Fr Colm Murphy tells of Pakistan’s Christians and why Holy Week has a special significance for them.
Some years ago, on a visit to northern Burma, I met a German Sister, a theologian, who had come to give courses to the local clergy. Such courses were common in the territories formerly entrusted to the Columbans, due to Burma’s isolation from the rest of the world since the years immediately following the Second Vatican Council. They were part of a necessary updating of the local diocesan Church.
The Church in Pakistan
The German Sister had hoped that, at least in that diocese in north Burma, there would be as many men as women at Sunday Mass. She was disappointed to find that, even there, women far outnumbered the men in the congregation. Unfortunately it did not strike me at the time to suggest that she go to Pakistan. There certainly she would find as many men as women at Mass.
Ninety percent of Pakistan’s population is Muslim, and in the practice of their religion Catholics want to show that they in no way lag behind the Muslims. Among the Muslim population, men occupy the main section of the mosque at Friday prayers, and do so with great devotion. If women participate, they do so through a window from a separate room, or from behind a curtain. (The same holds incidentally for women Jews in Orthodox synagogues.)
Catholic men in Pakistan are certainly influenced by their Muslim neighbours though they would be loath to admit it. In Pakistani churches men and women are normally separated, women on one side, men on the other. But in the choir they sing enthusiastically together, accompanied by the tabla (small drums) and baga (mini organ).
Participation on Good Friday
The largest Catholic congregations in Pakistan are found during Holy Week, and especially on Good Friday. This phenomenon has always prompted Catholic missionaries like ourselves to wonder why this should be.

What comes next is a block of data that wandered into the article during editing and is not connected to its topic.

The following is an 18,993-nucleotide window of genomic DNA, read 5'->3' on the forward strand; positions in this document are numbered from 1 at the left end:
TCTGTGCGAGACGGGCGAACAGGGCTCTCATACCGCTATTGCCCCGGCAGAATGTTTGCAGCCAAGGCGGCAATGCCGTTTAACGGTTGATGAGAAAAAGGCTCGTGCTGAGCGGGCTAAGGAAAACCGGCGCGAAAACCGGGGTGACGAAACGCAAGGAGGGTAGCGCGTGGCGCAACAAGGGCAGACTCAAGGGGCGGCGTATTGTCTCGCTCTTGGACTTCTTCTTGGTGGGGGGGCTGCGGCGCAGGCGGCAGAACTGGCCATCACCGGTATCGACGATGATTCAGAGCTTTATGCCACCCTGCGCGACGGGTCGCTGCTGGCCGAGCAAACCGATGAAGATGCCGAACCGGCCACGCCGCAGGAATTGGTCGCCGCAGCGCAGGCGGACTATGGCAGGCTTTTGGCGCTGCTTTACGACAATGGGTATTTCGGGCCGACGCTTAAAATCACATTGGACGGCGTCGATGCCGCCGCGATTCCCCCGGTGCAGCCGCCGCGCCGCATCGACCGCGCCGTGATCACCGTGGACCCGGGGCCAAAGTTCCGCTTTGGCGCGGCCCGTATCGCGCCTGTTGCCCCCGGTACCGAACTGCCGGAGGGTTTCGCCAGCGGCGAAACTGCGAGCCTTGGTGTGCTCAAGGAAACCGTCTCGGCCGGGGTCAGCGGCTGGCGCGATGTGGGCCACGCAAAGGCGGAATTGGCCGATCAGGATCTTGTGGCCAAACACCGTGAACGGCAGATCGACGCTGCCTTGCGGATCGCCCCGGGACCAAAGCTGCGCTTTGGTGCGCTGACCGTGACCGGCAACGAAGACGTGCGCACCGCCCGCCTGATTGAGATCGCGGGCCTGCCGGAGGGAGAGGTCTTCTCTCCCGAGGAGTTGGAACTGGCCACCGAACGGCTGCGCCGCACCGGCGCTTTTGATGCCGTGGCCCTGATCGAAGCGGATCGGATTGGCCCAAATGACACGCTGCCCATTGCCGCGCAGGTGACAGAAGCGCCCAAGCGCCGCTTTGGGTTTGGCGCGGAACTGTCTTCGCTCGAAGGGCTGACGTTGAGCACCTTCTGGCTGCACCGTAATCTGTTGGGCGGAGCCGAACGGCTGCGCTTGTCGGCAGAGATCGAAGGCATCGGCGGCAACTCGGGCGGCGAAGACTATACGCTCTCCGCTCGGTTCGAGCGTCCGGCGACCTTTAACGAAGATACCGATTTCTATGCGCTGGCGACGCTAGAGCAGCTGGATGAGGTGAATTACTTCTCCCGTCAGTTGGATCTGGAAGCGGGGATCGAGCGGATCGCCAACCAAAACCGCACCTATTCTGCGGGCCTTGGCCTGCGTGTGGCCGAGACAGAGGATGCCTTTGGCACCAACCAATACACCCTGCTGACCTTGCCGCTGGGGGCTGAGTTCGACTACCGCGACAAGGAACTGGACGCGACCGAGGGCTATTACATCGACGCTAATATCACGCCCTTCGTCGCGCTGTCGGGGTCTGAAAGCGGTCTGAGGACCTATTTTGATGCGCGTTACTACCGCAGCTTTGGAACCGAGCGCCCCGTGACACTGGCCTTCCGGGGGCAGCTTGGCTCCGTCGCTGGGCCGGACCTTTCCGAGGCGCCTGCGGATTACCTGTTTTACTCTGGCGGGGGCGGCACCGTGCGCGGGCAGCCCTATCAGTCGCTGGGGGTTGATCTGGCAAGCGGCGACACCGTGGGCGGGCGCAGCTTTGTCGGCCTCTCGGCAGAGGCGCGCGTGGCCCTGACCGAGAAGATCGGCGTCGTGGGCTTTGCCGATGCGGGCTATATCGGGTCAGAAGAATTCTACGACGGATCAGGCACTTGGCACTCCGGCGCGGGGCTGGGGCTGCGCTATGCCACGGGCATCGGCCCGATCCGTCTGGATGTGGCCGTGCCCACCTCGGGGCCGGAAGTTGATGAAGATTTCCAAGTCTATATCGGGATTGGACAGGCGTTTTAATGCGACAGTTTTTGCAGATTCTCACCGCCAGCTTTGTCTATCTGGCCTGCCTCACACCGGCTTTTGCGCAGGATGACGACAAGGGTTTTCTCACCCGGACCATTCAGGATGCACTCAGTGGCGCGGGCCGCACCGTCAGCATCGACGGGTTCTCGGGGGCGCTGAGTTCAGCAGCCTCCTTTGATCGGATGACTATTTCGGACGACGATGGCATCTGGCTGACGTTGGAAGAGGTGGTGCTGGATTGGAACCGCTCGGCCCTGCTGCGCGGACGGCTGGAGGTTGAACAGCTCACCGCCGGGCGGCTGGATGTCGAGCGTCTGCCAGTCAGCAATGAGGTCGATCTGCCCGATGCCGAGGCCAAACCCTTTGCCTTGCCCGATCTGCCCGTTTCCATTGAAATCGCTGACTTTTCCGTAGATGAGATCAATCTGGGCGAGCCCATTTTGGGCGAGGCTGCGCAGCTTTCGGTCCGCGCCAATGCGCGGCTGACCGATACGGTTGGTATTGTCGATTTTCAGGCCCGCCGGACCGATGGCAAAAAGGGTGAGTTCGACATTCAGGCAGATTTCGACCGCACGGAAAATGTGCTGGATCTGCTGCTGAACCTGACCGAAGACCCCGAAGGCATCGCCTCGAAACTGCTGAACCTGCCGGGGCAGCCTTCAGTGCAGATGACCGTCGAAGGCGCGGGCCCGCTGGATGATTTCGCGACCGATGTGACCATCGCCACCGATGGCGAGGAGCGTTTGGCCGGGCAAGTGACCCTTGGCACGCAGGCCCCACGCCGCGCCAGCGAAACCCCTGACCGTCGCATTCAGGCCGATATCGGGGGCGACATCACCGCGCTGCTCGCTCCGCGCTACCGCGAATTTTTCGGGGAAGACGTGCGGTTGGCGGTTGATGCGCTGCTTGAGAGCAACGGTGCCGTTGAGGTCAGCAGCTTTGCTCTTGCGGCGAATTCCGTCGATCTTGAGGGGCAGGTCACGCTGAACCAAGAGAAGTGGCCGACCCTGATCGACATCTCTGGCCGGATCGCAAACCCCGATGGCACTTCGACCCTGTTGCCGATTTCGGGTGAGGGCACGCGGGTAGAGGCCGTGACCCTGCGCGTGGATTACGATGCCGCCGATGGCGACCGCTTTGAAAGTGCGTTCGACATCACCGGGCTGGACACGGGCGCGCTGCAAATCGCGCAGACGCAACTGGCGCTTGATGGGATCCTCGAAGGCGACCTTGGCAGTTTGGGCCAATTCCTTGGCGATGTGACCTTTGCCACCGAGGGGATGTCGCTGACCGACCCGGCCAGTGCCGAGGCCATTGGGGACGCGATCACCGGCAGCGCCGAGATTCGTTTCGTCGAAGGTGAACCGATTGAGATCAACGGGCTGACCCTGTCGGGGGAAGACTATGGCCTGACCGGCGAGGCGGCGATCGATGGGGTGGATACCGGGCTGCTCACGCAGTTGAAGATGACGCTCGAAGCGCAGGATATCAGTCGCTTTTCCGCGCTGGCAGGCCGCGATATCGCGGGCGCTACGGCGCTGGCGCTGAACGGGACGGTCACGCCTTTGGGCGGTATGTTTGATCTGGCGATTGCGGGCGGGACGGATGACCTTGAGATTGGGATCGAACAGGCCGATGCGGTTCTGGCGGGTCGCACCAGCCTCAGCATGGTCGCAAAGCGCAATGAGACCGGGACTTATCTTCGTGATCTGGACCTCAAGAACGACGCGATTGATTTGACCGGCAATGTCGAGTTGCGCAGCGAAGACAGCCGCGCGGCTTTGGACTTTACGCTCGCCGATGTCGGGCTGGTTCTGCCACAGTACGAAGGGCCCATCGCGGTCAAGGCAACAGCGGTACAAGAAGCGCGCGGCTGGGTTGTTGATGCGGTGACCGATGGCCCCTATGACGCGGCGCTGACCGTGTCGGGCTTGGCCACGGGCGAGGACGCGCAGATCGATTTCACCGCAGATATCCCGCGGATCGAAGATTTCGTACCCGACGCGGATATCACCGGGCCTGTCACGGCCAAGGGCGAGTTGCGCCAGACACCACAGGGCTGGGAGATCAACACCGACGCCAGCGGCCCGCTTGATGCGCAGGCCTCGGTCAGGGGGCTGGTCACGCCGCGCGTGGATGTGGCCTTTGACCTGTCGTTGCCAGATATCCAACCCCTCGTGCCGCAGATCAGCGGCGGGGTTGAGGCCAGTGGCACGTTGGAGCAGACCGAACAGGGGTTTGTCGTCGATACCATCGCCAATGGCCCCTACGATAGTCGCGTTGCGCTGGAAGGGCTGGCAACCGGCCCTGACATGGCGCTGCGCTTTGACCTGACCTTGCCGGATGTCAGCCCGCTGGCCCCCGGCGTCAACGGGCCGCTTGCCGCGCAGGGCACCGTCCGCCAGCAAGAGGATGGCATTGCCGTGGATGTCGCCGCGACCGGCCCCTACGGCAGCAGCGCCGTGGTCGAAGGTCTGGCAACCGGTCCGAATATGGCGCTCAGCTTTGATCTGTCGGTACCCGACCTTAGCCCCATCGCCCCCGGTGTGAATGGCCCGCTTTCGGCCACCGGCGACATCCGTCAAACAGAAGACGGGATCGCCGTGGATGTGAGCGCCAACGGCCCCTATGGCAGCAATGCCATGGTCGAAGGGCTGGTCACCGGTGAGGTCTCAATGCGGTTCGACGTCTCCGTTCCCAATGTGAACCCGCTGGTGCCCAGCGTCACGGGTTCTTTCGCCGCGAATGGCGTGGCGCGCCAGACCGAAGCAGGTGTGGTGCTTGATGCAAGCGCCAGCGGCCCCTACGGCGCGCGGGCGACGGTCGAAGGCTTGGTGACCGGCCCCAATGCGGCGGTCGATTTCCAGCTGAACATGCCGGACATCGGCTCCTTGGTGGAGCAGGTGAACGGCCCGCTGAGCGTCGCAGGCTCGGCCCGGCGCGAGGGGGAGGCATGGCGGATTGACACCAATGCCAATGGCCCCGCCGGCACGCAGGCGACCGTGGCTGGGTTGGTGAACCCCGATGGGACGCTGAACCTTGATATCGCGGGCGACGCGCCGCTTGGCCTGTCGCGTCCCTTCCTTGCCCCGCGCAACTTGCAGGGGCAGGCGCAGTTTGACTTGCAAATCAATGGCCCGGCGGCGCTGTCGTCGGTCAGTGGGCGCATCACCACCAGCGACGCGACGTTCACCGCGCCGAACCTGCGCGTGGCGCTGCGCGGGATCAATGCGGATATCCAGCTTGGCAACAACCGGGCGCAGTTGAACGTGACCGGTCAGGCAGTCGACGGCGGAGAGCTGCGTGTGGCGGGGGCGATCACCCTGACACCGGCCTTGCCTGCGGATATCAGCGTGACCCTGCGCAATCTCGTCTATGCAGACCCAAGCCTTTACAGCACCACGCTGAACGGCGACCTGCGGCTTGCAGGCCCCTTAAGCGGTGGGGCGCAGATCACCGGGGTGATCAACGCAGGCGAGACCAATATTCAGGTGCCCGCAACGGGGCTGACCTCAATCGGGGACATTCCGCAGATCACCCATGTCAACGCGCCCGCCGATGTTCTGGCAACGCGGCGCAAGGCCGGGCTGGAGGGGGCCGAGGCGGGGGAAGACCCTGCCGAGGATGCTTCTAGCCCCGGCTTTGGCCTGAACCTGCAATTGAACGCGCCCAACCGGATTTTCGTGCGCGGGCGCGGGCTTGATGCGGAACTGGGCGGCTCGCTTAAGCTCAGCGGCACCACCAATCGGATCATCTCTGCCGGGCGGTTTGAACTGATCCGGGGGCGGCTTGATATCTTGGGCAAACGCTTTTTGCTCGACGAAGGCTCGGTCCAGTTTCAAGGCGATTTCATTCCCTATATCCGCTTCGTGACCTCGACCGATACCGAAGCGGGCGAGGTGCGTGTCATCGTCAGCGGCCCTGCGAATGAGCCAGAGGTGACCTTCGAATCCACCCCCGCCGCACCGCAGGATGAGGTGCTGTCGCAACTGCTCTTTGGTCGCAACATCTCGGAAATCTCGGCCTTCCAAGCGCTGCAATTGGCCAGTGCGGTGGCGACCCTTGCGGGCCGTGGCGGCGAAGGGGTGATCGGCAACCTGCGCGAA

One reason may be because the Muslims do not accept either the crucifixion or the resurrection. According to the Koran, Jesus is the second among the prophets after Mohammed. They even believe that it is Jesus who will come at the end of the world to judge us. But they cannot accept that a prophet would die on a cross, and there can be no resurrection without a death. It is clear then why Catholics would want to demonstrate their faith in these two great mysteries by their enthusiastic participation in these rites. But, the Good Friday rites draw by far the largest crowds and perhaps there is yet another reason for that.
Identification with the Crucified
Christians lead extremely hard lives in Pakistan. Most are from the lowest castes and can only find work doing the most humiliating tasks. Typically they find jobs sweeping the streets and public places. Consequently they are always poor and poverty in Pakistan can be extremely cruel. Besides, though the great majority of educated Muslims are tolerant and wish their children to be educated in Catholic schools, there are many extremists who want Pakistan to be totally Muslim. Illiterate people are at the mercy of these fanatics and blindly follow them.
It is because of this that I have always insisted that the Columban radio programmes, aimed at improving relationships between religions, should be broadcast on medium wave and thereby reach the most isolated villages where everybody was probably illiterate.
Like other minorities in Pakistan, Christians are really persecuted. At the present time two women stand accused of blasphemy. One has already been sentenced to death, the other’s case is still in process. Even minor disagreements, or the desire to take over a Christian’s land, can lead to false charges of blasphemy. In recent weeks the Governor of the Punjab and the only Catholic Government minister have each been assassinated (see p.1, Panorama : Standing up to Tyranny) because they proposed changes to the present blasphemy law.
Another example of discrimination is that if a Christian drinks from a cup at a tea shop, the cup is often immediately broken - a most humiliating experience for the Christian.
In such a climate, Pakistani Catholics easily identify with the Christ of Good Friday and they flock to the ceremonies on that day. They come in great numbers on Holy Saturday also. On Easter Sunday Masses will begin very early, at six or seven o’clock and will continue until all the faithful have been able to participate. The Pakistani are truly faithful. Please remember them in your prayers this Holy Week.
Colm Murphyssc , a specialist in Catholic broadcasting, served in Burma, Korea, and Brussels, and France.